We need to help our farmers face the current international turmoil that is inflating input prices and we need to help them develop more sustainable practices. That is the future.
When it comes to critical minerals essential to the redevelopment of supply chains and the electrification of transportation, the only mines in operation in Canada are in our neck of the woods. We need to move from mines to batteries and become an essential link in the chain, especially when it comes to supplying North America.
Obviously, all that development needs to respect the highest environmental standards, in partnership with indigenous communities and with the agreement of local communities. It is good for the green economy, it is good for economic resilience, it is good for strategically positioning Quebec in a changing world.
Another one of Quebec's strengths is its creativity. A stagnant society struggles to cope with change. The antidote is creativity, and Quebec has that in spades. This is especially true for its arts and culture sector, so we must ensure that it maintains its vitality and influence, and the French language is the most vivid expression of that creativity. That being said, this same is true for all fields.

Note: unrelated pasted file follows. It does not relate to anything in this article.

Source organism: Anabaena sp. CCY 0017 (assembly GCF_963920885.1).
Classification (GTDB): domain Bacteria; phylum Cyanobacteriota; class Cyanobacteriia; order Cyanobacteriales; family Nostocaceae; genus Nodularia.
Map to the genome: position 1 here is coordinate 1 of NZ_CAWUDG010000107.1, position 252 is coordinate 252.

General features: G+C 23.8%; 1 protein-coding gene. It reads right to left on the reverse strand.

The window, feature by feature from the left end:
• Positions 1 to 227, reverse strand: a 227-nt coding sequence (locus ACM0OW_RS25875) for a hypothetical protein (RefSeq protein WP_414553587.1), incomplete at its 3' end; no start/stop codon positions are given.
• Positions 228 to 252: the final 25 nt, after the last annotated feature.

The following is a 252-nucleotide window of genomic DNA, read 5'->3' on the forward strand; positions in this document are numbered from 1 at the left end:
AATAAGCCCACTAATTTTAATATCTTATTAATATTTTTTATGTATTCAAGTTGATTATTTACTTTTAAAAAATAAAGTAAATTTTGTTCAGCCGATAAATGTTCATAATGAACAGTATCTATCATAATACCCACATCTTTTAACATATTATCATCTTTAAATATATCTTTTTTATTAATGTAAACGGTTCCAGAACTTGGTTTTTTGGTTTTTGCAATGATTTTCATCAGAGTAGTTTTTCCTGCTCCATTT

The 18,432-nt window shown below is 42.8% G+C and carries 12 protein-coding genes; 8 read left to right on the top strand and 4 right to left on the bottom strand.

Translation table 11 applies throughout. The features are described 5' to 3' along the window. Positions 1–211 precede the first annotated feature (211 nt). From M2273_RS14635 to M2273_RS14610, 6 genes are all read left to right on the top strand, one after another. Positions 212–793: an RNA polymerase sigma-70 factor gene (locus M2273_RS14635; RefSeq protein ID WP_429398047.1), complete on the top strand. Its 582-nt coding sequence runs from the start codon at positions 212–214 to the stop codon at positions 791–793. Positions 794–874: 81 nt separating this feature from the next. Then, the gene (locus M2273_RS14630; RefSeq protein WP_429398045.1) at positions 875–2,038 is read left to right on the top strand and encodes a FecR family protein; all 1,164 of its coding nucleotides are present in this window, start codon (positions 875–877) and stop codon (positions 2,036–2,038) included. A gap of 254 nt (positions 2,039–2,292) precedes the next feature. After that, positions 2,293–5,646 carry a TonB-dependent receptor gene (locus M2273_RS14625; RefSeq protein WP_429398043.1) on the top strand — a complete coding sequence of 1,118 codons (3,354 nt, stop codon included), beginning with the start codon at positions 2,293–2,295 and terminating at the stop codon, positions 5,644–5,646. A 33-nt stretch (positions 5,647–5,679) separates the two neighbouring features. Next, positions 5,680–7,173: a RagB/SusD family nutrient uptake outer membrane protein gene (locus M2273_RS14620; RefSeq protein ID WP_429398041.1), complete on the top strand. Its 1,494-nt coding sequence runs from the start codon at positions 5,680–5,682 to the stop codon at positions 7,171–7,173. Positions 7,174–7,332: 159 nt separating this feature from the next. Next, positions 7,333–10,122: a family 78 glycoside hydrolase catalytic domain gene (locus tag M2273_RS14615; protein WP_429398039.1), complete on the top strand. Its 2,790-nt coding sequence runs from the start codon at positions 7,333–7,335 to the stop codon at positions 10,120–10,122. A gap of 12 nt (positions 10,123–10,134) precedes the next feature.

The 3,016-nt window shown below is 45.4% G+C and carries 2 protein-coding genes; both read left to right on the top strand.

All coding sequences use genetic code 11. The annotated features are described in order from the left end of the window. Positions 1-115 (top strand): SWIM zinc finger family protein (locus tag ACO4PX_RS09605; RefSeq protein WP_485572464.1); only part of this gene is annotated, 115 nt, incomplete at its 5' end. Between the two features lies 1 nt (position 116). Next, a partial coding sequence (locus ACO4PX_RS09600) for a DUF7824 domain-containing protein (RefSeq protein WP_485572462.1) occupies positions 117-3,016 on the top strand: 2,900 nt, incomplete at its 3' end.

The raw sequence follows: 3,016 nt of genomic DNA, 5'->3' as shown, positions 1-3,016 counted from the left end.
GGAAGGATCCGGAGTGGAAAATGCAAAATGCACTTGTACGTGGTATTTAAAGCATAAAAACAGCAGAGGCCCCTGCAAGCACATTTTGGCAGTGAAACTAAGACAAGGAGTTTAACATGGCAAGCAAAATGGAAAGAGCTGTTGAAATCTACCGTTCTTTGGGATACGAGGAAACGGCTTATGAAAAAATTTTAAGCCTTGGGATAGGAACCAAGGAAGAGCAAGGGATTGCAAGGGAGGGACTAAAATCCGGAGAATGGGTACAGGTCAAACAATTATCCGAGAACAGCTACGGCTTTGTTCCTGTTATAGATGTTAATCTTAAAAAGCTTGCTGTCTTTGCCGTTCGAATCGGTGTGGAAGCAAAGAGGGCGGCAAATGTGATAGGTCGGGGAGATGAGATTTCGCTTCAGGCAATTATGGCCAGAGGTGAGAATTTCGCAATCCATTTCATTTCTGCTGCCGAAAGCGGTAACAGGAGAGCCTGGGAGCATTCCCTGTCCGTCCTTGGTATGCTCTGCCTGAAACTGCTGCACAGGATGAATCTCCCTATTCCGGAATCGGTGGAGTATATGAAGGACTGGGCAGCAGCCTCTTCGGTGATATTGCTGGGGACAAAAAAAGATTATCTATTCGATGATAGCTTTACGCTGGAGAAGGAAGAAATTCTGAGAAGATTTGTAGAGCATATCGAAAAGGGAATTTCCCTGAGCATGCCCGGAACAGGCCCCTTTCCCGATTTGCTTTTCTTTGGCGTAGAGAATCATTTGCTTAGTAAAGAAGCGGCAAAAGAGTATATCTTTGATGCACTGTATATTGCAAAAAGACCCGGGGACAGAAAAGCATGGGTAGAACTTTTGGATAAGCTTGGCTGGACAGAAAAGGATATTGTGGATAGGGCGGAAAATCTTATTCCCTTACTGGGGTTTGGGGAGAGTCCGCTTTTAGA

Yesterday's tinkerers are now working in artificial intelligence, creating the next video game, developing the next green finance instruments, working on the aeronautics industry of tomorrow. That is already the case. As Canada's technology hub, Quebec has what it takes to become silicon valley north, as long as we support our cutting-edge sectors.
Finally, there is our social model, particularly our tax and family policies. Because of them, wealth is more evenly distributed in Quebec than anywhere else on the continent. The middle class is larger in Quebec than elsewhere in Canada or the United States and, in a world that is under pressure, that guarantees a more peaceful life and social harmony. That is why it is so important to maintain the Quebec government's ability to take action, and that is why we must seriously address the fiscal imbalance that undermines that ability.
As with all of the expectations set out in the committee report we are discussing, the Bloc Québécois presented a series of requests covering many aspects of Quebec's economy. We outlined them here. They reflect the requests expressed by various sectors of Quebec society when consultations were held by all members of the Bloc Québécois. They respond to Quebec's real needs. They will help Quebec deal with all the existing crises and will make us more resilient. They will enable Quebec to embrace the future with confidence.